Monday, April 9, 2018

The Language of Fantasy

The Art of Language Invention: From Horse-Lords to Dark Elves, the Words Behind World-BuildingThe Art of Language Invention: From Horse-Lords to Dark Elves, the Words Behind World-Building by David J. Peterson
Reviewed by Jason Koivu
My rating: 4 of 5 stars

"This is just a toe dip." That line is in the concluding chapter of David J. Peterson's The Art of Language Invention and I couldn't agree more.

The topic and practice of language creation feels EXHAUSTING after having read this. And yet, once you've read it, you're quite aware that you've merely glimpsed the tip of the iceberg.

I wanted to learn how to create a new language, which I could incorporate into my fantasy world. As I finish up book two and begin fleshing out number three, all while developing four and five, it has become more and more apparent that I will be creating new races and vocal creatures that should not be speaking English, if my readers are going to have any chance at suspending disbelief. I know it has been done that way and is readily accepted in mainstream productions, but to me, that is the cheese. It is the cheesiest of cheese, by which I mean it stinks. Why would any kind of "alien" race naturally speak English? Obviously advanced civilizations could have translation devices or could be intelligent and advanced enough to cope with learning ESL, but I'm writing old timey fantasy with monsters beating each other over the head with clubs. I doubt they'd have time to enroll in adult ed night courses. So, I wanted to add some realism to my humanoid races. Enter The Art of Language Invention.

Very quickly I realized I was in over my head. This, my friend, is complicated stuff. As an example for your benefit and for my own recollection down the line, here is a list of contents:

Chapter One: Sounds
- Phonetics
- Oral Physiology
- Consonants
- Vowels
- Phonology
- Sounds Systems
- Phonotactics
- Allophony
- Intonation
- Pragmatic Intonation
- Stress
- Tone
- Contour Tone Languages
- Register Ton Languages
- Sign Language Articulation
- Alien Sound Systems
Case Study: The Sound of Dothraki

Chapter Two: Words
- Key Concepts
- Allomorphy
- Nominal Inflection
- Nominal Number
- Grammatical Gender
- Noun Case
- Nominal Inflection Exponence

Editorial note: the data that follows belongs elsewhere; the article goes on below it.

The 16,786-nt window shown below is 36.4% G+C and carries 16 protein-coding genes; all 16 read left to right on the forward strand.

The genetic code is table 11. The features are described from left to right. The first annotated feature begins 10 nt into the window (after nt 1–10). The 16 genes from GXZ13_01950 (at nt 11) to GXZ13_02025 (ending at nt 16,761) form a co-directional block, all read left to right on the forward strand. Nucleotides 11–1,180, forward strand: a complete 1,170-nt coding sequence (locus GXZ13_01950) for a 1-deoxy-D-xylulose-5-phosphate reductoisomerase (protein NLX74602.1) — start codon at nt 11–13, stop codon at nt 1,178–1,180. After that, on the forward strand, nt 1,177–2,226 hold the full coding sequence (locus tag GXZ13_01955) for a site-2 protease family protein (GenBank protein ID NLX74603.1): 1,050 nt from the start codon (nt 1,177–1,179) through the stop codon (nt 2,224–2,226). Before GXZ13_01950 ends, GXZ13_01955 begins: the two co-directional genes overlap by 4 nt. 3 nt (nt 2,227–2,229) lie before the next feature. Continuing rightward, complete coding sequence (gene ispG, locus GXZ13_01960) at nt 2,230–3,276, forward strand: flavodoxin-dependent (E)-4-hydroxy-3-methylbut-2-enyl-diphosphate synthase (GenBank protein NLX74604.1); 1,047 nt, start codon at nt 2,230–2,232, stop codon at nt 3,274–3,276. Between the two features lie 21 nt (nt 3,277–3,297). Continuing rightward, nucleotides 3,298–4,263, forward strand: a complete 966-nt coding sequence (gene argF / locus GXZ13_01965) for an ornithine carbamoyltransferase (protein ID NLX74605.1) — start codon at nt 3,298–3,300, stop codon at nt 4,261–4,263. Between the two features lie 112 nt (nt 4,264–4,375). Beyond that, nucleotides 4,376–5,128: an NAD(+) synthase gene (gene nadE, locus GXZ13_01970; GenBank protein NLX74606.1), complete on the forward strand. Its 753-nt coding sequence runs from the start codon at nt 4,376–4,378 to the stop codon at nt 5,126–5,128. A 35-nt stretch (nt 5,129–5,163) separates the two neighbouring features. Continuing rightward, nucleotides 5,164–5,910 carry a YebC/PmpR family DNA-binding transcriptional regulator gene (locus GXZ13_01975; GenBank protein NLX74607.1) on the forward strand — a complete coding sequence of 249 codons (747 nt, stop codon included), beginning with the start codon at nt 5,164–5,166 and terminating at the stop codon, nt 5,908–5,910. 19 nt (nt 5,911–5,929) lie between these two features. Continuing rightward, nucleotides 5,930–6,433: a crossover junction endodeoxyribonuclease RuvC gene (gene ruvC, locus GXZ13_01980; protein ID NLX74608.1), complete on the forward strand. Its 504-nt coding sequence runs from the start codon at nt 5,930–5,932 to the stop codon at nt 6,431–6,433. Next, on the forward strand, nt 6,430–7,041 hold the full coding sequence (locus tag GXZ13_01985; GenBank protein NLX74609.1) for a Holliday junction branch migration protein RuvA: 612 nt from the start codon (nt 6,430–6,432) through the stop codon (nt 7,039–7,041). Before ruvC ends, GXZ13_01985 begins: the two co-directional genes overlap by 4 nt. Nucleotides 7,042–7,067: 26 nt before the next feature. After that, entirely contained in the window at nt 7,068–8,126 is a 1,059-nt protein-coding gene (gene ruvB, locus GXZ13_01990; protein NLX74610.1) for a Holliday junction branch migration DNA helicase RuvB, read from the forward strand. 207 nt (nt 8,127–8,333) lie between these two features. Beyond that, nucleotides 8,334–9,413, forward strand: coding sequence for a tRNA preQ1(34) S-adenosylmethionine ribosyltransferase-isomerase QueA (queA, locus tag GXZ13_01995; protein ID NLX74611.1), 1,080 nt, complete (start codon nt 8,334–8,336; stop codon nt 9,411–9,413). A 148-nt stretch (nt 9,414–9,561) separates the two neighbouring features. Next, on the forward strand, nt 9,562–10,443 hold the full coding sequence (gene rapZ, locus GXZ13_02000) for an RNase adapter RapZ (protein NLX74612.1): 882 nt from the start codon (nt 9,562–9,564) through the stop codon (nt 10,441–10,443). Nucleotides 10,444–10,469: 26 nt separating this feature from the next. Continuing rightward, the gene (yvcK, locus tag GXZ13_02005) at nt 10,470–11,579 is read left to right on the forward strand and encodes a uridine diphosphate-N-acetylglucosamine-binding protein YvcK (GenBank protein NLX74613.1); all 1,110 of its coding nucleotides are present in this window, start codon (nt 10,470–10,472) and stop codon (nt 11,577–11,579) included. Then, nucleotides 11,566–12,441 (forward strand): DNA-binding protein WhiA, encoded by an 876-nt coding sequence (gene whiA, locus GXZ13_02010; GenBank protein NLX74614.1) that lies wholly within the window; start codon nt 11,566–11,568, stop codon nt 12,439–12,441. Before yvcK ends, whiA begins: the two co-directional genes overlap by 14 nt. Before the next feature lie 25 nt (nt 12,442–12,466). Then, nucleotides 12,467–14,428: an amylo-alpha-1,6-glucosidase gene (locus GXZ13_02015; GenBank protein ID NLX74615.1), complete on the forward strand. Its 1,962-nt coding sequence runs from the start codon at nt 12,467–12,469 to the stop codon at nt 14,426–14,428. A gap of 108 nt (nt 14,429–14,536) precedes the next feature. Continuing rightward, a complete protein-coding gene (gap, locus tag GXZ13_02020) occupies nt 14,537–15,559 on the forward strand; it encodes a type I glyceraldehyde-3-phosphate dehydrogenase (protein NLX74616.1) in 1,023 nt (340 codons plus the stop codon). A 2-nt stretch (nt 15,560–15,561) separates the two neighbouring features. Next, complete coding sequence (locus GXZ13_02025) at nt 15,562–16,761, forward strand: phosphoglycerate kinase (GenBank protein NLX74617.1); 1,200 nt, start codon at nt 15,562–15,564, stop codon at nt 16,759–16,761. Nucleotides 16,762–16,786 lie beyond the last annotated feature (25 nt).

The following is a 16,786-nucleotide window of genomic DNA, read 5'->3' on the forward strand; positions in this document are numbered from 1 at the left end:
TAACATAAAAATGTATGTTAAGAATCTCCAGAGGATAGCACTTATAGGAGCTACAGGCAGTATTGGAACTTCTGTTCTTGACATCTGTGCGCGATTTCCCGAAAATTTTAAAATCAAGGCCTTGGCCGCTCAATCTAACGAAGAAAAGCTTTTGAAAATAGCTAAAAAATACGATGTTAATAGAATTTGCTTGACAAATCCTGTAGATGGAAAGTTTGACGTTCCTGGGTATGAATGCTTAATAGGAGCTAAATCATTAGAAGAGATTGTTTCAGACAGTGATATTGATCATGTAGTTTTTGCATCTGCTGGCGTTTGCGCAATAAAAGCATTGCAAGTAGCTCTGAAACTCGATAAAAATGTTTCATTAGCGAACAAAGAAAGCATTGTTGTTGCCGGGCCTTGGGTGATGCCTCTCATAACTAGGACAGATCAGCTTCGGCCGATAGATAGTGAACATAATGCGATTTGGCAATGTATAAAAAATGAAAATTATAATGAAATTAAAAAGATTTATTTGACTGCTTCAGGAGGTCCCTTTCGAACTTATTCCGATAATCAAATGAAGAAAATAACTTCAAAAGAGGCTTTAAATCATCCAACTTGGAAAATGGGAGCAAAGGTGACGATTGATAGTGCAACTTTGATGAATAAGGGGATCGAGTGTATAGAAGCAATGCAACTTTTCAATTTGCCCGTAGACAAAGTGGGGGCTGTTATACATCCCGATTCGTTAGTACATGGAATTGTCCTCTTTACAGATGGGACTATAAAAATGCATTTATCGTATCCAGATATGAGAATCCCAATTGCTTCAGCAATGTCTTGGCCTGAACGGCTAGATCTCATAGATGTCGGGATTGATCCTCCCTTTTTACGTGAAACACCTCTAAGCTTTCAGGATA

- Verbal Inflection
- Agreement
- Tense, Modality, Aspect
- Valency
- Word Order
- Derivation
Case Study: Irathient Nouns

Chapter Three: Evolution
- Phonological Evolution
- Lexical Evolution
- Grammatical Evolution
Case Study: High Valyrian Verbs

Chapter Four: The Written Word
- Orthography
- Types of Orthographies
- Alphabet
- Abjad
- Abugida
- Syllabary
- Complex Systems
- Using a System
- Drafting a Proto-System
- Evolving a Modern System
- Typography
Case Study: The Evolution of the Castithan Writing System

There's also a short phrase book at the back that includes approximately one page each of Dothraki, High Valyrian, Shivaisith, Castithan, Irathient, Indojisnen, Kamakawi, Vaeyne and Zaanics.

Some of you GoT fans are probably getting all giddy in your pants at the idea of learning Dothraki. And well you should! This isn't the book to teach you the Horse Lords' language, but it's a start!

That and High Valyrian are Peterson's two most famous creations. They made him semi-famous. Famous enough to be mentioned by the lovable Emilia Clarke on late night tv:

He does a great job in this book of explaining the basics. You could, if you had plenty of time, construct your own brand new and very real language just from reading this book. It probably would be rather basic itself, but it would function. There aren't exactly step-by-step instructions, but Peterson does lay out this book, feeding you the info you need when you need it, in a way that naturally walks you through a language building education. One way to look at it is that instead of taking the full semester's course, you're reading over the syllabus.

Even if you're not interested in creating a new language, The Art of Language Invention is informative to those who are interested in words and language in general. Peterson relays a good amount of language history to the reader in order to explain his theories and practices. I found that quite educational. Also, this is written in a very casual tone. I think the man knew he needed to sugar-coat this stuff for the vast majority of his audience to get it down. If you're into GoT to the point of reading blogs for background information, you'll definitely get something out of this.

View all my reviews

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